The most memorable Fourth of July I've ever had was also the last one I celebrated. About fifteen years ago I met a young Afghani woman, named Ariyana who was visiting a friend (who happened to be my next door neighbor) from Germany. She barely spoke English, but we quickly became attached and for the next several months I taught her more English and showed her the cooler, non-touristy parts of Los Angeles. She came to my graduation from Pierce College and my dad formed a heavy crush on her. How could he not with her big brown eyes, dark curly mane and super sweet personality?
Since we were spending so much time together it seemed natural to invite her to the Fourth of July block party my boyfriend and I were throwing in his parents' neighborhood. We had a nice afternoon of drinking and eating and just generally having a splendid time. Everyone loved Ariyana - all the guys fell in love.
We started the fireworks that we bought in Fillmore and responded to the ooohs and aaahs with pride. I looked around to see how Ariyana was reacting, but didn't see her anywhere. I set out to find her even though all my friends insisted I stay to enjoy the show. I couldn't - Ariyana was a foreigner who didn't know that much English and I refused to leave her alone.
After about ten minutes I found her hiding under the bed in the kids' room of a neighbors house. She was terrified. I asked her why she wasn't out enjoying the show and she replied meekly with, "I can't." So I crawled under the bed with her and asked her to tell me about it.
You see, in the late 80s during civil war Ariyana and her family escaped from Afghanistan to Germany. When they were fleeing Afghanistan they literally had to run through the middle of battle with bombs falling around them, dodging gunfire. They didn't know if they were going to die right there or make it to safety. Luckily they all made it, but not with out PTSD. Ariyana had no idea what she was getting into when she agreed to come to our little celebration and had I known I would have protected her from what ended up being a mildly traumatic experience for her. I stayed under that bed with her, holding her hand until my friends had exhausted all of our fireworks.
Ariyana went back to Germany shortly after (apparently she was a semi-popular singer there and was about to record an album). The day she left she kissed me square on the lips and said, "you are the first woman I have ever kissed," and as she walked out of my life the last words I heard from her were, "I hope to meet you again."
She called me at about 4am a few months later to inform me that her father had passed away and being half asleep I failed to inform her that I would be moving - my boyfriend and I had broken up and I was going to be living out of my car for a bit until I could find a place. She had also moved and failed to give me her new number. Because I have horrible short term memory I can't recall her last name. I have spent years trying to find her, but I've had no luck.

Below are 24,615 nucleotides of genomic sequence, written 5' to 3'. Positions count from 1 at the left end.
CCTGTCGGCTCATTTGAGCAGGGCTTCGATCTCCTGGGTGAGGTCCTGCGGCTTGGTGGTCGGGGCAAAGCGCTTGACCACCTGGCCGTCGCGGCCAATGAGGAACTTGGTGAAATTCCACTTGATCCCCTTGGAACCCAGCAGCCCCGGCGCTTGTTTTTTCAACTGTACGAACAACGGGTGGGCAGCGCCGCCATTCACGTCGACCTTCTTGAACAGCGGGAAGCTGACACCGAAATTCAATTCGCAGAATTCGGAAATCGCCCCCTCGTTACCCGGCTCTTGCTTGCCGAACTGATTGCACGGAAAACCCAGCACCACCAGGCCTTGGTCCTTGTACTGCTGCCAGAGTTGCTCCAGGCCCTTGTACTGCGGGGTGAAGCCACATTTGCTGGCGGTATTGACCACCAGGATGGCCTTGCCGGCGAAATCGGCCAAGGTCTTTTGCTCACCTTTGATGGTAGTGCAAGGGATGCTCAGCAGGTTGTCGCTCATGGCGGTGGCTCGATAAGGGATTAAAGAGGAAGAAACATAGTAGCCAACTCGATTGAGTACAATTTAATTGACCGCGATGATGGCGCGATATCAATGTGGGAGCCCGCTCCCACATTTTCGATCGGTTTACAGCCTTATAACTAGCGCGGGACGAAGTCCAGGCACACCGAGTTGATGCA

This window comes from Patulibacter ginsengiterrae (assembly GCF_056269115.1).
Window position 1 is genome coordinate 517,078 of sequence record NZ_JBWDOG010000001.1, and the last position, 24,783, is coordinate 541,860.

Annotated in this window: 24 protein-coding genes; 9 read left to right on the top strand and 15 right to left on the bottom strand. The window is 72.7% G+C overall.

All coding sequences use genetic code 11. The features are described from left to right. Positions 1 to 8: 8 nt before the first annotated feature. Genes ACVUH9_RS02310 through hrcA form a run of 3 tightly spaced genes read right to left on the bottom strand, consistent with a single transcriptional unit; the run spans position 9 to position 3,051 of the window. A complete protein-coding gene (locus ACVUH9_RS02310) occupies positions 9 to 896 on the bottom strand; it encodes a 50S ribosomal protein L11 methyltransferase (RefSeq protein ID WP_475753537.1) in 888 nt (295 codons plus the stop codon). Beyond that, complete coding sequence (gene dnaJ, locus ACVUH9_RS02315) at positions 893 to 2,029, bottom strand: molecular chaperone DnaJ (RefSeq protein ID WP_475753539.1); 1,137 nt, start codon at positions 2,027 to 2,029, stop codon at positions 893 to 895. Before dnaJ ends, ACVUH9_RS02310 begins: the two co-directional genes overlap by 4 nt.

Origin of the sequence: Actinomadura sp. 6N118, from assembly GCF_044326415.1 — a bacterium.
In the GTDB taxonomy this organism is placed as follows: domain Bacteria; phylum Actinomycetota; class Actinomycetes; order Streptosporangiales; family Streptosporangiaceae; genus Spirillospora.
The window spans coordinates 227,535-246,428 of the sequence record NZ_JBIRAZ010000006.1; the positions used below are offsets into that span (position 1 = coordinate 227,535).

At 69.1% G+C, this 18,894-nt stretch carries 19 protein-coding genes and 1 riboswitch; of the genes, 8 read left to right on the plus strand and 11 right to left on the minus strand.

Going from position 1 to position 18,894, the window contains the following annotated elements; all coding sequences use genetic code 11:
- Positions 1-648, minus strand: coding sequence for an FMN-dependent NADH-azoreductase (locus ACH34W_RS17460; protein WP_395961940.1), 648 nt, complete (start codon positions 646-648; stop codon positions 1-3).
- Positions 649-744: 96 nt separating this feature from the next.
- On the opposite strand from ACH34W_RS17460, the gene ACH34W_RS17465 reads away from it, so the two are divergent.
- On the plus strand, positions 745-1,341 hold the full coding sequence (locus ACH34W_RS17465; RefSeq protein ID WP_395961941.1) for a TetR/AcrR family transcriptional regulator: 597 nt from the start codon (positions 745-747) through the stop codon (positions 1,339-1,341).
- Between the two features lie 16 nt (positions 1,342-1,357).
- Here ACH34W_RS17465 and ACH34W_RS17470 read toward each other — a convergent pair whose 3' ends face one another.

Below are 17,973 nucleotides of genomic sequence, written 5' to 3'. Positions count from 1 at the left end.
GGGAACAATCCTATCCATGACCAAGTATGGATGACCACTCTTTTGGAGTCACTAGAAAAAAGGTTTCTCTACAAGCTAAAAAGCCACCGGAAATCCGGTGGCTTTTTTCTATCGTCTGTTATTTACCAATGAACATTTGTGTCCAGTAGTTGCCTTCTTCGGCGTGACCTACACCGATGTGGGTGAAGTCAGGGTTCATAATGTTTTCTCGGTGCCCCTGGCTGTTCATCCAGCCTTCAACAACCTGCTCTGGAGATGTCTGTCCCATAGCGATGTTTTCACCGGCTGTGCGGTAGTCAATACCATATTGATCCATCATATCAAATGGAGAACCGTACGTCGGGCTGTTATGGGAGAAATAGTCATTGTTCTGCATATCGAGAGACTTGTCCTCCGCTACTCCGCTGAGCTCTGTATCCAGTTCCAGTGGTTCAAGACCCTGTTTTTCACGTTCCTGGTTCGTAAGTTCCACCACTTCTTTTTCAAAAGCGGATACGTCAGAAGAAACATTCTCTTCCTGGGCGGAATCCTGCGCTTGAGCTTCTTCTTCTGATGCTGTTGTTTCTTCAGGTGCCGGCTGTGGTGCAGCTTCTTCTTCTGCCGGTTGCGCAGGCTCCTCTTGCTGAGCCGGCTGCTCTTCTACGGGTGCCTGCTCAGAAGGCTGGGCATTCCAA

The night of July 4, 1998 was forever burned in my mind. You know those moments when you have a moment of clarity, an epiphany that changes your life forever? Well it was one of those. I realized how bizarre it is that we celebrate our "independence" by simulating war. Instead of celebrating life, peace and freedom, we glorify war. Our fireworks are in effect, "bombs bursting in air," and for Ariyana who has actually had to live through real war, it was too much to handle.
We live fat and lazy with our first world problems promoting violence and we justify it because we feel entitled. Like jocks rioting for their winning team after a football game, we get wasted and blow shit up (sometimes shooting guns off in the air which have killed several people over the years) and look cockeyed at those who don't consider themselves to be nationalists.
But we forget. We forget that thousands of people died in order for us to call this land our own. To be "free" and "independent" we butchered countless innocent men, women and children. Today should not be a day of explosive excitement. Today we should hold each other tight, be grateful that we're alive; that we're all together, and that we don't have to live through what Ariyana and her family did.